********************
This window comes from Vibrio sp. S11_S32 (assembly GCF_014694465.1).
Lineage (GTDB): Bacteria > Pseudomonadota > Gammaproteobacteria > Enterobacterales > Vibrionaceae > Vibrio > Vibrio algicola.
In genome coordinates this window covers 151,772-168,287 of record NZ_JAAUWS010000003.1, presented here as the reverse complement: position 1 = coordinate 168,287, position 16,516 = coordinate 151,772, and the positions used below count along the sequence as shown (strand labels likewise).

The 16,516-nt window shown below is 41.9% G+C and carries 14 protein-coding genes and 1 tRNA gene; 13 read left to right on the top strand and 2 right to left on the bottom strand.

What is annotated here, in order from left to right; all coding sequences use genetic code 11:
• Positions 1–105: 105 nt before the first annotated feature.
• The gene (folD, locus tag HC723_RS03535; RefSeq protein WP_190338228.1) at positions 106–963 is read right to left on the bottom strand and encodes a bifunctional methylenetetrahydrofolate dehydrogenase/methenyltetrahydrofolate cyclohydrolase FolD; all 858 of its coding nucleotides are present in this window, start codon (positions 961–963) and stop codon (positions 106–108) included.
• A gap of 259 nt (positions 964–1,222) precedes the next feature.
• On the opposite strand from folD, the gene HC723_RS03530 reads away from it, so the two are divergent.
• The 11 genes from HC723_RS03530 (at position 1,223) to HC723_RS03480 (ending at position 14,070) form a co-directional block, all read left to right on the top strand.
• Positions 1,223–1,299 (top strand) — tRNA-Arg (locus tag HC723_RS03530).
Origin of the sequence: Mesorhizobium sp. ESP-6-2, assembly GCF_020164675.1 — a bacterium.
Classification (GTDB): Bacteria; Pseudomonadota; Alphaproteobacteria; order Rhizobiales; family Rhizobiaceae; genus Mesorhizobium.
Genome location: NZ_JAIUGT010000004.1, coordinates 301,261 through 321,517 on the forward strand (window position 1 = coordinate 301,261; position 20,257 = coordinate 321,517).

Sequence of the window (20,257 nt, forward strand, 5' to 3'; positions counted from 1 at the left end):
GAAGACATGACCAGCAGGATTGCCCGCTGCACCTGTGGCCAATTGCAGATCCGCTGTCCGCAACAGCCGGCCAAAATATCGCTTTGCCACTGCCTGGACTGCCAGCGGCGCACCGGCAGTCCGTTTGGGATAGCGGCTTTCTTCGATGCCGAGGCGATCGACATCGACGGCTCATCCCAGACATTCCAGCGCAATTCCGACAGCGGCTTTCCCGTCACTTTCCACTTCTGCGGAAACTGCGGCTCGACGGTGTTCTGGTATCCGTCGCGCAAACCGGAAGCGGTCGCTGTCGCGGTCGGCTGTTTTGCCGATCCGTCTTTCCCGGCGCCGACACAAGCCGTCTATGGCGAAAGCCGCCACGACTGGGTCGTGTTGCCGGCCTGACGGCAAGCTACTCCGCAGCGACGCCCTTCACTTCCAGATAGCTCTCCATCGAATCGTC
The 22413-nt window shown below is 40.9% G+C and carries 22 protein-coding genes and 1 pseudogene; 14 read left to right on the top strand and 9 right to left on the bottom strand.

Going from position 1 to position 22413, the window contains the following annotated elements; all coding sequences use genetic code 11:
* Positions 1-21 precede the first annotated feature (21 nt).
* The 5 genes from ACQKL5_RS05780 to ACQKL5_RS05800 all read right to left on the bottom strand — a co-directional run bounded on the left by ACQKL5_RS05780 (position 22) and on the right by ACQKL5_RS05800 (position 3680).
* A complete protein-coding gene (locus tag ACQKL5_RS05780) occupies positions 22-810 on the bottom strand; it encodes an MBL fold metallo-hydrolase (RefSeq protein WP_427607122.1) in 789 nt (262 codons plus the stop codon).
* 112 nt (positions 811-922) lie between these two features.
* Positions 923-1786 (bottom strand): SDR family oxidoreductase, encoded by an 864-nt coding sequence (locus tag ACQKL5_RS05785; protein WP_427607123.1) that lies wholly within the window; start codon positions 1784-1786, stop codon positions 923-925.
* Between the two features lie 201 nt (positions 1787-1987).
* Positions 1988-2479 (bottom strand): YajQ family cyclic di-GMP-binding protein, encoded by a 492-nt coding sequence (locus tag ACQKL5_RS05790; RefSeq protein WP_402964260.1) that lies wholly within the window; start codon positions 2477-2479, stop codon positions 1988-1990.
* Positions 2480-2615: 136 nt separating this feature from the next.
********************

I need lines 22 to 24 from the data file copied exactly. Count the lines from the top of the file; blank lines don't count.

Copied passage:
* 112 nt (positions 811-922) lie between these two features.
* Positions 923-1786 (bottom strand): SDR family oxidoreductase, encoded by an 864-nt coding sequence (locus tag ACQKL5_RS05785; protein WP_427607123.1) that lies wholly within the window; start codon positions 1784-1786, stop codon positions 923-925.
* Between the two features lie 201 nt (positions 1787-1987).